Home Page

E1201: Intro. to Electrical Engineering
Course Information 

Prof. Peter Kinget
Department of Electrical Engineering
Columbia University

About this home page 

This is the home page of the course EE E1201, Introduction to Electrical Engineering, as taught at Columbia University in the Spring of 2003 General course information, special announcements, homeworks, and solutions can be found here. Students are expected to periodically check the contents of this site to obtain up-to-date information about the course. All information will be made available in class as well.

General course description

This course introduces basic concepts of electrical engineering and discusses their application in real systems. The course introduces electrical variables, circuit laws, nonlinear and linear elements, ideal and real sources, transducers, operational amplifiers in simple circuits, external behavior of diodes and transistors, first order RC and RL circuits. It also addresses the digital representation of a signal, digital logic gates, and flip flops. A laboratory is an integral part of the course. Among the various interesting circuits that students will build in the lab are audio amplifiers and AM radios. The course's only prerequisite is calculus and basic high school physics.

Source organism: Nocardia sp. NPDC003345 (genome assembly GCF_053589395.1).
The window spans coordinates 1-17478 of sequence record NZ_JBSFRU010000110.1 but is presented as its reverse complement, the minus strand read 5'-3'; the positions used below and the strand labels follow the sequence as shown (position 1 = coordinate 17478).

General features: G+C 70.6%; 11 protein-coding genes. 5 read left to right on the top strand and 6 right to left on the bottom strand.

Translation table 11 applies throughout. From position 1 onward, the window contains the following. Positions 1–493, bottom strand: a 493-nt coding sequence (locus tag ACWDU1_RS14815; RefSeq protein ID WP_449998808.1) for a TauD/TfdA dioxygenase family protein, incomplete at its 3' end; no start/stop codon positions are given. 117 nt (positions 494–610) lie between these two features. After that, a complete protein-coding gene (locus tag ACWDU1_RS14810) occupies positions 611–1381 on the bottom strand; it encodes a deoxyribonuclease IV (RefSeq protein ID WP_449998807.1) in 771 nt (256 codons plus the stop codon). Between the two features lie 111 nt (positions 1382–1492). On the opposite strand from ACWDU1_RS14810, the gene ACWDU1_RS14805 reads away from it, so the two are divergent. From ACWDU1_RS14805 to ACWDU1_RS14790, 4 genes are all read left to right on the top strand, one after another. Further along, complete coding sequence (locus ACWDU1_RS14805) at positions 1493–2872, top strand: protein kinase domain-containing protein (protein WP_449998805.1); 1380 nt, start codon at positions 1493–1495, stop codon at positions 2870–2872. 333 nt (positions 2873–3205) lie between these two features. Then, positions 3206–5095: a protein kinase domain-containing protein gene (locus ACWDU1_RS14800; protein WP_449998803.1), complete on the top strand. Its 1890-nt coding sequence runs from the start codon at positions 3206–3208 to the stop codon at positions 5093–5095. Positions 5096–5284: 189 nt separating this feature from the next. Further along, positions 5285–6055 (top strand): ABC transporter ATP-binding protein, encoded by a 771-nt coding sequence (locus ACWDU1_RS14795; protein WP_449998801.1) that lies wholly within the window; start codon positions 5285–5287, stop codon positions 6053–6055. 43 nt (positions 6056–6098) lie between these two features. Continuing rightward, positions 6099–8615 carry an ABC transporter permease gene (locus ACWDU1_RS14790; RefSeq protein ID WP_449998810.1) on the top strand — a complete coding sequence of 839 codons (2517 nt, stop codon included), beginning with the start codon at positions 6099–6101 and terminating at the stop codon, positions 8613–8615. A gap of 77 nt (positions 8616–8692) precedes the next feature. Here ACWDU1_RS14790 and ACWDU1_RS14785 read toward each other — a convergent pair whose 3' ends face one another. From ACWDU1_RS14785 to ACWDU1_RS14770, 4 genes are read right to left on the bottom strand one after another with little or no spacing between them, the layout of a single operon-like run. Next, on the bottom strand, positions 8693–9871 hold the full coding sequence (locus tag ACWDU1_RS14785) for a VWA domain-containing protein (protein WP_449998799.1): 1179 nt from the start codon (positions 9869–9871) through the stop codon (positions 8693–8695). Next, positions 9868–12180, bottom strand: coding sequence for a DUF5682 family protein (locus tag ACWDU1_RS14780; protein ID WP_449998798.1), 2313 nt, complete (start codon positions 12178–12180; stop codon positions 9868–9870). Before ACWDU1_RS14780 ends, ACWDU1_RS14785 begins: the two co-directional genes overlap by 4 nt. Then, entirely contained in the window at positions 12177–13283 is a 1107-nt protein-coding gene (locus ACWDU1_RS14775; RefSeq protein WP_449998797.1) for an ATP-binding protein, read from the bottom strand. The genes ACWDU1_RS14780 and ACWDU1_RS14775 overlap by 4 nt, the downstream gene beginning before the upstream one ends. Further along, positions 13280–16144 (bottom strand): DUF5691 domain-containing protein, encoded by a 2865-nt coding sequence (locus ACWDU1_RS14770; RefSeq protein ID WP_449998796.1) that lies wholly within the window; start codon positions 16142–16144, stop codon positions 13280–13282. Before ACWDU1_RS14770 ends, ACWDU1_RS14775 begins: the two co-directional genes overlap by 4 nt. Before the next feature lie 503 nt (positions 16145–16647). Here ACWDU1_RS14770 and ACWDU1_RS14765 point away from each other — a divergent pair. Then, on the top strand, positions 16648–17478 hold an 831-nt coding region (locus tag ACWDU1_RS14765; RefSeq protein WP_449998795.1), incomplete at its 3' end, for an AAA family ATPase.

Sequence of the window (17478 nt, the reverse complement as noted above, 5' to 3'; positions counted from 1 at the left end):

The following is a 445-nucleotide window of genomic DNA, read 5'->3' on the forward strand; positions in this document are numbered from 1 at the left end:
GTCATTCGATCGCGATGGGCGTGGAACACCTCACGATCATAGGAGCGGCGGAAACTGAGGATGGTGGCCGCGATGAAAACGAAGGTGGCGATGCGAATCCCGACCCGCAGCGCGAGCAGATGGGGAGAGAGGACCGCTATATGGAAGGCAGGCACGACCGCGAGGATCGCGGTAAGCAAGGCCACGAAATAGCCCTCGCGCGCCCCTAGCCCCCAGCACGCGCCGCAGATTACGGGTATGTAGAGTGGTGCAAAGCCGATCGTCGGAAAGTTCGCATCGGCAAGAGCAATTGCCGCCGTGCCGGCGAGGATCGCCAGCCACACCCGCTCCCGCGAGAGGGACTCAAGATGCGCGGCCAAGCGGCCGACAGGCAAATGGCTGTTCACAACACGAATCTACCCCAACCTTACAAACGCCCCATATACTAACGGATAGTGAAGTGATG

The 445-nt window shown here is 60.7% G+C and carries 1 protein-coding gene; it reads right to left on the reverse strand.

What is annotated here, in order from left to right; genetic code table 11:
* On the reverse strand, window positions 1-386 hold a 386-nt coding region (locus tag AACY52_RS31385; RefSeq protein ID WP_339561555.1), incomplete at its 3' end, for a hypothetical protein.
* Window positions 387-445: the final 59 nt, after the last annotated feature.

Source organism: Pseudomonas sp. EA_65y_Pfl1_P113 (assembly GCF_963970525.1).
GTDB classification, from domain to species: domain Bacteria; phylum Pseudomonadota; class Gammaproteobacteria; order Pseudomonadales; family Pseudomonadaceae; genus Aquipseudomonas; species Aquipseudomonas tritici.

Structure of this home page

This home page is organized into a number of different areas, according to specific subject matters. 
General Information 
General information about the course, the instructor, and the TAs, grading policy, and so on. 
The detailed course syllabus. 
Homework assignments, due dates, and solutions. 
Lab experiment schedules and section assignment information. 
This area is extremely important, as it will contain all announcements that will be made for the class throughout the semester. This includes changes in office hours, class hours, and any other information that may need to be communicated widely. All such announcements will also be posted on the electronic mailing list that has been established for the course. 
Test results, including statistics and solutions. 

Glenn Cowan, gcowan @ cisl.columbia.edu 

Thanks to Professor Eleftheriadis for making available last year's webpage!